This is a history of my running.
It is not a history filled with finished marathons, ultras, Boston qualifiers, but rather it is one with persistence without the glory. And sometimes, I feel, in my more disappointed moments, with little pay off. I have not become faster. I have signed up for more races than I have ran. And strangely, I’ve yet to become bitter. I just keep hoping, trying, and trying again.
I ran cross country when I was in junior high. I ran a 5k and managed to get myself lost, cried, and my pulled the part off part of the bib to make it “look” like I finished. I was mid-pack runner and probably could have been better, but was, frankly, immature and uninterested in hard work.
I began running again about eight later at the age of twenty. While listening to tunes on my iPod (I did not have a smart phone yet!), I would circle laps in my college recreation center. That summer in 2011, I ran a 5k. And I ran it in under 30 minutes, so I was relatively pleased with myself and thought bigger.
It was my senior year. I ran the Oktoberfest 10k in the fall and felt like a runner. In fact, fall 2011 is around when I began describing myself as a runner. And after the 10k I thought bigger.
Moving forward, still senior year, but spring this time, I happen to take a class with a history professor who is now, seven years later, one of my dearest friends. She sent me in the school mail-box a half-marathon plan. And so, I began training. And I discovered I loved training. I was pretty haphazard about it before, just increasing willy-nilly. But training with a real plan, I began to feel even more like a runner. I ran the Toledo Half-Marathon in 2012 and began to think bigger.
This is where things start to take the turn for the worse. Hurdles begin to present themselves, notably, that I began to get injured. And not just in the same place, but different places all over. That summer, I signed up to run the Columbus Marathon. But had IT-Band problems so badly, that I do not think I made it past three miles the entire summer of 2012.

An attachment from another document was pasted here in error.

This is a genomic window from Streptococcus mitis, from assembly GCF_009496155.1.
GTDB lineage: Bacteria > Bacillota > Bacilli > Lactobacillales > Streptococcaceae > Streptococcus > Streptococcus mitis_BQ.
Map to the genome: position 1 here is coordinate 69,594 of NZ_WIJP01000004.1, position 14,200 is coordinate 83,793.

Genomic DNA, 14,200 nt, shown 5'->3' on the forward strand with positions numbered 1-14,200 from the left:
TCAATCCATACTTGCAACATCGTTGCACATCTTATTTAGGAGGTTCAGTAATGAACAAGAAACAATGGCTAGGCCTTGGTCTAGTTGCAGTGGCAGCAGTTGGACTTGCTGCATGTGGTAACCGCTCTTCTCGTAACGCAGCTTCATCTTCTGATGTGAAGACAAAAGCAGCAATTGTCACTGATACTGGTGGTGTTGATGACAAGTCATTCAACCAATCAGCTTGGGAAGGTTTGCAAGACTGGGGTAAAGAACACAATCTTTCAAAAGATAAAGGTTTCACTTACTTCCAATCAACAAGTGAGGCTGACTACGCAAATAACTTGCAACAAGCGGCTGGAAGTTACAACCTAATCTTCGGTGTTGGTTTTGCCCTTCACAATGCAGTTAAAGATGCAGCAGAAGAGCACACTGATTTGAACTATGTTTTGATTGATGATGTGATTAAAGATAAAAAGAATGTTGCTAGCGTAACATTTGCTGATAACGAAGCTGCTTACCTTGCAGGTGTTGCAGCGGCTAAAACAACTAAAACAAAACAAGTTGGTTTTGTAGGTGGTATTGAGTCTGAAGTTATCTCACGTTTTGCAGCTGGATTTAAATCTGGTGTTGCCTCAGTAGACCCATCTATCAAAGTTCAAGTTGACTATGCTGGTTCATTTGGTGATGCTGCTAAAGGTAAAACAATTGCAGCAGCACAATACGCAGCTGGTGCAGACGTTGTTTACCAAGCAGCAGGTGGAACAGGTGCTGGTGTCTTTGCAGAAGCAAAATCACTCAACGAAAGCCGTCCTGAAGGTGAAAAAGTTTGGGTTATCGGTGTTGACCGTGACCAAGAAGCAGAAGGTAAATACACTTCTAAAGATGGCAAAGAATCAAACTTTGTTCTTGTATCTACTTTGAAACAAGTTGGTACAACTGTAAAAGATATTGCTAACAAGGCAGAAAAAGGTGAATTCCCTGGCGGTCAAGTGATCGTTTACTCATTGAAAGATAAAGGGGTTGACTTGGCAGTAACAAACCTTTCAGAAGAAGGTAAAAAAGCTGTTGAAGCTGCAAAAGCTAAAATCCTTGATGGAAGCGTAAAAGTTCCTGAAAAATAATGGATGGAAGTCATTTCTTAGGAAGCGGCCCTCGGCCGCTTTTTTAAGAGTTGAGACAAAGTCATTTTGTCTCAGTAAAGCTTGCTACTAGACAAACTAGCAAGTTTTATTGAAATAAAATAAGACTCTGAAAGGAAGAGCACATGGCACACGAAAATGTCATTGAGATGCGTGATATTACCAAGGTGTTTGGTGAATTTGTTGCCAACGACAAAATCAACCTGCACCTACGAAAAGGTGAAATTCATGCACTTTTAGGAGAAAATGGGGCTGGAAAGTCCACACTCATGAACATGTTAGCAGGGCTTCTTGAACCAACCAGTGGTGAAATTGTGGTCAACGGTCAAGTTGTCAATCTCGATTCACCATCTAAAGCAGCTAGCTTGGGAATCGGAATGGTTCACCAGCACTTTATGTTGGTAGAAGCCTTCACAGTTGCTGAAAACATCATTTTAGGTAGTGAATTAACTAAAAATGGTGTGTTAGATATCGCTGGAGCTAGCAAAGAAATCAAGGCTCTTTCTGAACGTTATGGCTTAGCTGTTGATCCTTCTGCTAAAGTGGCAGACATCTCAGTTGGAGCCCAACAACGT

It was heartbreaking, but by the winter, I began to feel much better. I did little exercises to keep my IT-Band in check. Every time I went to the restroom I would stretch, wall squat, and air squat. For myself, I was intense. I began training for the Dayton Air Force marathon.
Training went well. It was perfect. As with the half-marathon, I fell in love with training. I loved the whole damn process, the whole routine of it. And I felt and looked strong. To this day, I do not think I’ve ever been in as good of shape as I was the summer of 2013.
My twenty mile run went beautifully. The last five miles of that baby where two minutes per mile faster than the first five. I finished that long run strong and felt energized. I was so excited and ready to see what the marathon would bring.
Two weeks later a cyst in my left ovary burst, putting in me in the most excruciating pain I think I have ever been in. I did not, unfortunately, run that marathon. That day was one of the saddest days I think I have ever had. I worked so hard. I was so strong. I was disappointed, heartbroken. I signed up for a marathon the week after, but the cyst rupture still had not healed.
It took me another three months to run again.
To be continued.